Toxic Chemical Law Fails to Protect Kids, Doctors Charge

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The way the U.S. government regulates the introduction and management of chemicals in the country fails to protect the health of children and pregnant women, according to a new policy statement from an influential group of pediatricians.

Some 80,000 chemicals, including bisphenol A (BPA) and flame retardants, have come on the market since World War II, and new ones are being introduced each year. But the primary federal law that governs the management of these chemicals — the Toxic Substances Control Act — is riddled with flaws that render it ineffective at protecting the nation's citizens from the potential hazards of these chemicals, the American Academy of Pediatrics (AAP) says.

In fact, the law does not require these chemicals to undergo testing before they hit the market, meaning the public, in effect, becomes guinea pigs for such testing.

"It becomes a public responsibility after the chemical is out on the market to discern whether it's hazardous or not," said Jerome Paulson, medical director for national and global affairs at the Children's Health Advocacy Institute in Washington, D.C., and lead author of the policy statement. On the other hand, the manufacturers benefit economically from these chemicals without having to bear the cost of testing, Paulsonsaid.

Because children are smaller than adults and are still developing, they are at particular risk from these chemicals. The Toxic Substances Control Act is in need of an overhaul, the AAP says. The revisions it calls for include: the requirement that companies test the chemicals they manufacture before they are brought to market, and that such tests provide information on the hazards of these chemicals to children and the developing fetus.

The policy statement is published in the April 25 issue of the journal Pediatrics.

Toxic chemicals

The Toxic Substances Control Act, passed in 1976, in theory provides the Environmental Protection Agency (EPA) with the authority to require reporting and testing of chemicals, and to restrict or ban chemicals. It's intended for the supervision of chemicals that are not drugs, pesticides or food additives (these substances are regulated by other laws).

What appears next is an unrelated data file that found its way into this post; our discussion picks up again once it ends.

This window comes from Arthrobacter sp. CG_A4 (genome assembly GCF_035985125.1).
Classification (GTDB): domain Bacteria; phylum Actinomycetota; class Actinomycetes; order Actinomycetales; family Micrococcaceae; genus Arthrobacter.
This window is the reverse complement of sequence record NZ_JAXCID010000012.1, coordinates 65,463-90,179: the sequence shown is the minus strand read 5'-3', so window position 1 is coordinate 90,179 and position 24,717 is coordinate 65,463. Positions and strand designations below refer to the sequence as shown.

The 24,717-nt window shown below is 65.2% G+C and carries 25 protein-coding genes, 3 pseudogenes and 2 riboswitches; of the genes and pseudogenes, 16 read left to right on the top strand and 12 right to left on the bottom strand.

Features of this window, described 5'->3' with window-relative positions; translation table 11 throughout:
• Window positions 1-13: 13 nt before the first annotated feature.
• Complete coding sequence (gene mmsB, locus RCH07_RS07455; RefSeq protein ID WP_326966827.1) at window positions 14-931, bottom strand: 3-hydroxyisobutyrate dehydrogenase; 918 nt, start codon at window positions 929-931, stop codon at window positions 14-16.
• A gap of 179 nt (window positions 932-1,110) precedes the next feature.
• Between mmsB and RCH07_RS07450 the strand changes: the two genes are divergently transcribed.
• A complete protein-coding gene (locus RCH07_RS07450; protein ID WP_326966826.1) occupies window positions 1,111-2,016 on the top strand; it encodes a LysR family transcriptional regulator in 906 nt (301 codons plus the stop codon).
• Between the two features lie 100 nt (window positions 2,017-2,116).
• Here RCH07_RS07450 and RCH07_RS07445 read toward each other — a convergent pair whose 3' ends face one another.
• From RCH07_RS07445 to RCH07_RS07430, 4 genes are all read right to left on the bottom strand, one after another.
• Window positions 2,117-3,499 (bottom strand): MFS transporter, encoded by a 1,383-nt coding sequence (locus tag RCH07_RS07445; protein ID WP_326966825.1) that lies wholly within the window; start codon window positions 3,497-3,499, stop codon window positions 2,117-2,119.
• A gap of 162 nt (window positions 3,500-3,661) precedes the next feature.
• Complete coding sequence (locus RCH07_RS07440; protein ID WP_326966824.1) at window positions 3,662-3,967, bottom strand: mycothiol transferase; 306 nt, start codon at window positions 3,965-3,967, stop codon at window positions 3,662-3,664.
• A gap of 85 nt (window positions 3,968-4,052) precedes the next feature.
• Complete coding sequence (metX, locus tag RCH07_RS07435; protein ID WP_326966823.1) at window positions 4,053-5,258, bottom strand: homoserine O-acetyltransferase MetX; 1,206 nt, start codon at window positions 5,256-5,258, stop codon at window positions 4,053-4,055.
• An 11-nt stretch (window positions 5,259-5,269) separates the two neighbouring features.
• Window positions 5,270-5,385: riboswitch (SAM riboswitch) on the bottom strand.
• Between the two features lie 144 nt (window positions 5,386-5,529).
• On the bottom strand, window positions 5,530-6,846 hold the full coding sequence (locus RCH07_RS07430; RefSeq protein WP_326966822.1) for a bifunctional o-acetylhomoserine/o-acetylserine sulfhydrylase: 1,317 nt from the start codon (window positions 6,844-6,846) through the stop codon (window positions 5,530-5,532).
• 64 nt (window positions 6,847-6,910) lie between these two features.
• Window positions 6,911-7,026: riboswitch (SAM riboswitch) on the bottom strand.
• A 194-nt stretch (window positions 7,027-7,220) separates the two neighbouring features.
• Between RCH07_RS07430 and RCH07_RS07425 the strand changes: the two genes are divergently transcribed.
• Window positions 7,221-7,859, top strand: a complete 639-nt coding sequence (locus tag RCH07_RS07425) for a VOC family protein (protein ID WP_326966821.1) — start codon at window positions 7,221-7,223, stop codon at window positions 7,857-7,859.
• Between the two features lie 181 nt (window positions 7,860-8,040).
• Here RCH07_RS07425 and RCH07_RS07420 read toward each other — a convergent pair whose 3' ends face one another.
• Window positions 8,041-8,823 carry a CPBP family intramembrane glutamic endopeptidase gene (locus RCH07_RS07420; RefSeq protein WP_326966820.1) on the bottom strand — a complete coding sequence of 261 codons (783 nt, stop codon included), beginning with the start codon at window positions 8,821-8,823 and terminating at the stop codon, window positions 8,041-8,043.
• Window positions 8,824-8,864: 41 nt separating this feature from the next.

The problem is the act does not meet its goals, the AAP says.

Under the law, manufacturers are required to inform the EPA of their intent to market a new chemical, but they don't need to perform any pre-market safety testing on these chemicals. In fact, any safety testing that is performed may actually reflect badly on the company if such testing reveals potential adverse effects from these chemicals.

"There's an actual incentive not to do any testing," Paulson said.

The EPA is in charge of gathering toxicity information on these chemicals, but it does not have the resources to perform testing on the thousands of chemicals in commerce, the AAP says.

The law is so feeble that, when there actually is evidence that a chemical should be restricted or banned, it can be very difficult to do so. A separate act of Congress was needed in 1986 to give the EPA the authority to regulate asbestos, a mineral fiber that was used commonly in building construction materials and has been linked to cancer.

"They really can't have a situation where Congress has to pass judgment on every single chemical in the marketplace," Paulson said.


Here are some of the recommendations from the AAP to change chemical management in the United States:

Chemicals should be tested before they are brought to market in a manner that provides information regarding the chemical's effects on reproduction, development and potential hormone disruption;

Chemicals should have to meet standards similar to those met by drugs or pesticide residues on foods;

Like drugs and pesticides, the health impact of these chemicals should be monitored after they are brought to market, and the EPA must have the authority to remove a chemical if needed.

The government should fund research to evaluate the impact of these chemicals on children's health.

Some in Congress have introduced proposals to essentially rewrite the Toxic Substances Control Act, Paulson said. In previous Congresses, such proposals have not gone very far, Paulson said. "It remains to be seen what will happen this time around."

Pass it on: The Toxic Substances Control Act is in need of an overhaul because it doesn't protect children and pregnant women, the AAP says.

Follow MyHealthNewsDaily staff writer Rachael Rettner on Twitter @RachaelRettner.

This story was provided by MyHealthNewsDaily, a sister site to LiveScience.

Rachael Rettner

Rachael is a Live Science contributor, and was a former channel editor and senior writer for Live Science between 2010 and 2022. She has a master's degree in journalism from New York University's Science, Health and Environmental Reporting Program. She also holds a B.S. in molecular biology and an M.S. in biology from the University of California, San Diego. Her work has appeared in Scienceline, The Washington Post and Scientific American.